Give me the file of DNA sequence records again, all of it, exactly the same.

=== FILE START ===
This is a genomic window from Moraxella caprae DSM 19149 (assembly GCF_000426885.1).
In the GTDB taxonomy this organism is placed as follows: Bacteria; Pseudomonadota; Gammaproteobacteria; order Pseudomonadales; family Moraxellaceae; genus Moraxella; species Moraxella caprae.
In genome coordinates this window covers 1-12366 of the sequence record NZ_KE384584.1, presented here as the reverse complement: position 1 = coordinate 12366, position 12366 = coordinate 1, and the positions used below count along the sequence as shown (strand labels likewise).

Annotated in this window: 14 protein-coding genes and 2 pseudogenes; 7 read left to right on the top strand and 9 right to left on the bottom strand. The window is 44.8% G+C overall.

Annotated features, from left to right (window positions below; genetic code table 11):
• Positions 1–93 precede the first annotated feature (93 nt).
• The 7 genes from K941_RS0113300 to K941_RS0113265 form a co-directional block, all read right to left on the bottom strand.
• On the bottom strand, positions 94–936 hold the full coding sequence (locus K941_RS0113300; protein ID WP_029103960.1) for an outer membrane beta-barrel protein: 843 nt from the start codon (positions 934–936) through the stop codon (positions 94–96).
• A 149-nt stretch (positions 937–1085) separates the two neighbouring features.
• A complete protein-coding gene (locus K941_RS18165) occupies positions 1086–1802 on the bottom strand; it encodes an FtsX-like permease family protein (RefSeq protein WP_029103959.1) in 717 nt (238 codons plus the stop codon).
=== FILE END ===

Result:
This is a genomic window from Moraxella caprae DSM 19149 (assembly GCF_000426885.1).
In the GTDB taxonomy this organism is placed as follows: Bacteria; Pseudomonadota; Gammaproteobacteria; order Pseudomonadales; family Moraxellaceae; genus Moraxella; species Moraxella caprae.
In genome coordinates this window covers 1-12366 of the sequence record NZ_KE384584.1, presented here as the reverse complement: position 1 = coordinate 12366, position 12366 = coordinate 1, and the positions used below count along the sequence as shown (strand labels likewise).

Annotated in this window: 14 protein-coding genes and 2 pseudogenes; 7 read left to right on the top strand and 9 right to left on the bottom strand. The window is 44.8% G+C overall.

Annotated features, from left to right (window positions below; genetic code table 11):
• Positions 1–93 precede the first annotated feature (93 nt).
• The 7 genes from K941_RS0113300 to K941_RS0113265 form a co-directional block, all read right to left on the bottom strand.
• On the bottom strand, positions 94–936 hold the full coding sequence (locus K941_RS0113300; protein ID WP_029103960.1) for an outer membrane beta-barrel protein: 843 nt from the start codon (positions 934–936) through the stop codon (positions 94–96).
• A 149-nt stretch (positions 937–1085) separates the two neighbouring features.
• A complete protein-coding gene (locus K941_RS18165) occupies positions 1086–1802 on the bottom strand; it encodes an FtsX-like permease family protein (RefSeq protein WP_029103959.1) in 717 nt (238 codons plus the stop codon).